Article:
Best three-ball bets for Sunday at the 2020 Tokyo Olympics: Fleetwood to maintain momentum
It all comes down to this for the men’s golf field at the 2020 Tokyo Olympics. The gold medal will be awarded on Sunday following 18 more holes of competition. Unlike in Rio five years ago, the leaderboard is bunched up and all three podium spots—not just the gold—are completely up for grabs. Eight players are within three shots of the lead and two others are only four behind Xander Schauffele. Thirteen players are within three shots of bronze-medal position. A whopping 14 more competitiors—27 in total—are in realistic medal contention, no more than five strokes out of bronze.
Who will earn the three pieces of hardware? Who will save their best golf for the final round? Here are our best three-ball bets for Sunday.
Xander Schauffele (+165) over Hideki Matsuyama and Paul Casey
We have been on the Schauffele bandwagon the entire way and there is no reason to jump off of it now—not when he is the outright leader at the halfway point. Schauffele was among our best pre-tournament bets, he pushed our three-ball bet on Thursday with a 3-under 68 (tied Christiaan Bezuidenhout), and he easily won our three-ball bet on Friday (shot an 8-under 63). That gave him the lead heading into Saturday, and although he certainly did not break away from the pack the American birdied 18 to remain atop the leaderboard heading into Sunday. None of that is surprising, of course, as Schauffele and countryman Collin Morikawa were always arguably the two best golfers in the field with Jon Rahm sideline because of a positive Covid-19 test. Matsuyama and Casey are obviously no slouches, but Matusyama has a ton of pressure on him in Japan—even though there are no fans in attendance. Casey has contended a ton at majors through three rounds and more often than not folds on Sundays. Schauffele is by far the most reliable player in this trio.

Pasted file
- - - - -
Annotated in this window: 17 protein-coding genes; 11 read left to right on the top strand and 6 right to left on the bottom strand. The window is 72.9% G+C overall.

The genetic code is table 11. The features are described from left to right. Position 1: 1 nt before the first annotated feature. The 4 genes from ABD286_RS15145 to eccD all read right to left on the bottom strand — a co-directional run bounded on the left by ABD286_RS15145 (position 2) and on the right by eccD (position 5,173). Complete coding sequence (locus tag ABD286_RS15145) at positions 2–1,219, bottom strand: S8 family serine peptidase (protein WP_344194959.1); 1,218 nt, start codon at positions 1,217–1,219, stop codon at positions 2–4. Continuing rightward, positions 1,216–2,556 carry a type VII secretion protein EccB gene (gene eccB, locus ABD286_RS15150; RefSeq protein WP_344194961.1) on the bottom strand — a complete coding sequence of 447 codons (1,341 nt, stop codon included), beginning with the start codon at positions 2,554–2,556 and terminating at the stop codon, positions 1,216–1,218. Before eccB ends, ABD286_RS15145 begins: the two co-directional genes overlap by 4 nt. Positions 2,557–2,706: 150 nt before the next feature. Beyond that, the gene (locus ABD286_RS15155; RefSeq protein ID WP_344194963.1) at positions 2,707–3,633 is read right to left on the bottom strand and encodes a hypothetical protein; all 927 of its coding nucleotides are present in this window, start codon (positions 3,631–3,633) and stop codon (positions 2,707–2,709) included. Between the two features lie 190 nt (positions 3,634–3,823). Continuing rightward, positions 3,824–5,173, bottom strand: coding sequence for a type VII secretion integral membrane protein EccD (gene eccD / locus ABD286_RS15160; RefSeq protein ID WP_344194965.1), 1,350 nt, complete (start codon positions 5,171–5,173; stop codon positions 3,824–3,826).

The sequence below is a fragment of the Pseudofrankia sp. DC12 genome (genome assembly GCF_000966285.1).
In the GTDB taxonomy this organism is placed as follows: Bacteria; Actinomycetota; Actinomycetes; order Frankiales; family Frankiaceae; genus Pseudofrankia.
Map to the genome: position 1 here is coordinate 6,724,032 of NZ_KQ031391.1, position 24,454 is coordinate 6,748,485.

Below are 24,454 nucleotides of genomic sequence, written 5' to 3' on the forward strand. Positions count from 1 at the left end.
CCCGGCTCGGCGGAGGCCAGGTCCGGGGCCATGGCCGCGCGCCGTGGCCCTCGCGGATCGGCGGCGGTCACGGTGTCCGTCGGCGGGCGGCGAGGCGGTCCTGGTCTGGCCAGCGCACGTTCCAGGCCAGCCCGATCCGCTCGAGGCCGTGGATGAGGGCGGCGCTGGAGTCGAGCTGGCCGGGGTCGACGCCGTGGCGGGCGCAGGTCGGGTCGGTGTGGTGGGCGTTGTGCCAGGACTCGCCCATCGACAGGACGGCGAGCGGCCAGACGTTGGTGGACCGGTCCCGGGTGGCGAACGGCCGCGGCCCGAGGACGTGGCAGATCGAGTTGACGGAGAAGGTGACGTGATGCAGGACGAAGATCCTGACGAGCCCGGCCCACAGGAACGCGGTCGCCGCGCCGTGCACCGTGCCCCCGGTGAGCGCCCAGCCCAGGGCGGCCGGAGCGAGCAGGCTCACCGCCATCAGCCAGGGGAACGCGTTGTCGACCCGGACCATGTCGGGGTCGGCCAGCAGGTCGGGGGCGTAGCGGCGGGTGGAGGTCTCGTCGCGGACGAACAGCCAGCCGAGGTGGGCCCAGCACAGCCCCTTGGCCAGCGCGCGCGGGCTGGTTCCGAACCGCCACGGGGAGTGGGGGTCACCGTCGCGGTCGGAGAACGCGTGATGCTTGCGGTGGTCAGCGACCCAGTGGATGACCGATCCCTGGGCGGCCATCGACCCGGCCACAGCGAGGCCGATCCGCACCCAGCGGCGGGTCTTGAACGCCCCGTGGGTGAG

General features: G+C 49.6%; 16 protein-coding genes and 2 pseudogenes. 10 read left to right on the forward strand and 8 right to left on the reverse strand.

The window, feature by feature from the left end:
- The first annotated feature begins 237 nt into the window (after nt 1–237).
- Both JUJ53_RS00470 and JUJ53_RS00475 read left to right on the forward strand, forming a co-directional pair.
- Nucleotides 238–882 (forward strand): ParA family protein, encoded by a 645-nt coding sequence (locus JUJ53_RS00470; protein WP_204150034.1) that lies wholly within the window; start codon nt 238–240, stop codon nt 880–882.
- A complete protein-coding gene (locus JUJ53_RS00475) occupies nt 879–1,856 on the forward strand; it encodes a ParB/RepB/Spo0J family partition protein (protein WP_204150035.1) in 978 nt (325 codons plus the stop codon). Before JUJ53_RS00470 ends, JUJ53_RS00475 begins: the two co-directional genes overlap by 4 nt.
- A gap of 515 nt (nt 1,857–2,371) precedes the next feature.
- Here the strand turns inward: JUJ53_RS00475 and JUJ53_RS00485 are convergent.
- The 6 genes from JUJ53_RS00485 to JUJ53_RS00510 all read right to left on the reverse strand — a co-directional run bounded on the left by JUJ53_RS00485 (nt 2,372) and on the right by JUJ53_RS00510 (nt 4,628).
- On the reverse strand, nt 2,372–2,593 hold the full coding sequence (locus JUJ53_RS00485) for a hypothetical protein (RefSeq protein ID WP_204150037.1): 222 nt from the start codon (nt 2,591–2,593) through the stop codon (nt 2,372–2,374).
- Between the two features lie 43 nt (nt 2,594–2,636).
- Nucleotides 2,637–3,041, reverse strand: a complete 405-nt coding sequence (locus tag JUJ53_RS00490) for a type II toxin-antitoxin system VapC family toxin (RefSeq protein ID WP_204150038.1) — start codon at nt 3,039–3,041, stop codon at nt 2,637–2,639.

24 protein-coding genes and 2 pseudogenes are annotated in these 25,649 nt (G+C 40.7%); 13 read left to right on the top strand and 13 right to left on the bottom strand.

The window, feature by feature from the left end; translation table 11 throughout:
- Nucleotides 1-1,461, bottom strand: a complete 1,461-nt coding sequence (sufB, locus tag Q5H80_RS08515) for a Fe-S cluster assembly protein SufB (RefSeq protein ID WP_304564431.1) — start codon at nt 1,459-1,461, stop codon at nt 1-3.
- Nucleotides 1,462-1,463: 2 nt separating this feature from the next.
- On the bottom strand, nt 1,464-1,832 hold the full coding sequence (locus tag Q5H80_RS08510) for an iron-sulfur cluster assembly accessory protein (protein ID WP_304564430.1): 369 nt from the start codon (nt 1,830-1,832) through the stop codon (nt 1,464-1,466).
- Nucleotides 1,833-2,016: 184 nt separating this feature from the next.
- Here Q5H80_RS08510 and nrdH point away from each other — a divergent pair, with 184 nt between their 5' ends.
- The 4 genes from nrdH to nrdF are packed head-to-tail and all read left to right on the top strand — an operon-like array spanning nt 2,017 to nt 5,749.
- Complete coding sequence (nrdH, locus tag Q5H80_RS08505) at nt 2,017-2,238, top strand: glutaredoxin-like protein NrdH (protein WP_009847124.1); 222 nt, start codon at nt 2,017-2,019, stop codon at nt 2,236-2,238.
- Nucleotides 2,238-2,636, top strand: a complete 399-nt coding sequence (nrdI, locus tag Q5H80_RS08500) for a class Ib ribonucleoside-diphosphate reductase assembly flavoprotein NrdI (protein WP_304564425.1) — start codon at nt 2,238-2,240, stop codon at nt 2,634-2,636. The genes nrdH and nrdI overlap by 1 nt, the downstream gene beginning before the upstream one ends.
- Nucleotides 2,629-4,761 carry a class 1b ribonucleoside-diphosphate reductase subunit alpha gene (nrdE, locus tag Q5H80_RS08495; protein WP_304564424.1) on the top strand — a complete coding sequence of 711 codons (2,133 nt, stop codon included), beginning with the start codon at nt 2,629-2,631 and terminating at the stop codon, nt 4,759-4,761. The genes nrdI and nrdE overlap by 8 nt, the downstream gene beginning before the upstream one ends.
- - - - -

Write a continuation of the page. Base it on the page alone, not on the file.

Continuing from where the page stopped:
Collin Morikawa (-125) over Joachim B. Hansen and Thomas Detry
Detry (-8), Morikawa (-7), and Hansen (-7) can medal if they go super low on Sunday—probably not gold barring a collapse by Schauffele and others, but at least somewhere on the podium. In other words, they will be feeling some pressure even though they are not in the realistic mix to win. Needless to say, in those kinds of circumstances I feel a lot better about Morikawa than I do about Detry or Hansen. The American, of course, is a two-time major champion—each one coming in the last 12 months. Meanwhile, Detry is No. 75 in the world and Hansen is No. 171. Both are obviously unproven on this kind of stage.
Tommy Fleetwood (+125) over Sepp Straka and Mito Pereira
Here we are talking about some serious contenders. Straka and Pereira are tied for 5th at -11, while Fleetwood is tied for 9th at -10. It looked like Fleetwood had no chance going into the weekend, but there is a reason why it is called moving day and the Englishman did just that with a 7-under 64. Straka has cooled off slightly since an opening 63. Pereira has been in strong form this month, but—like Hansen—he is well outside the top 100 of the world rankings and has never been on a stage like this. Of the three, Fleetwood is by far the most likely to rise to the occasion.
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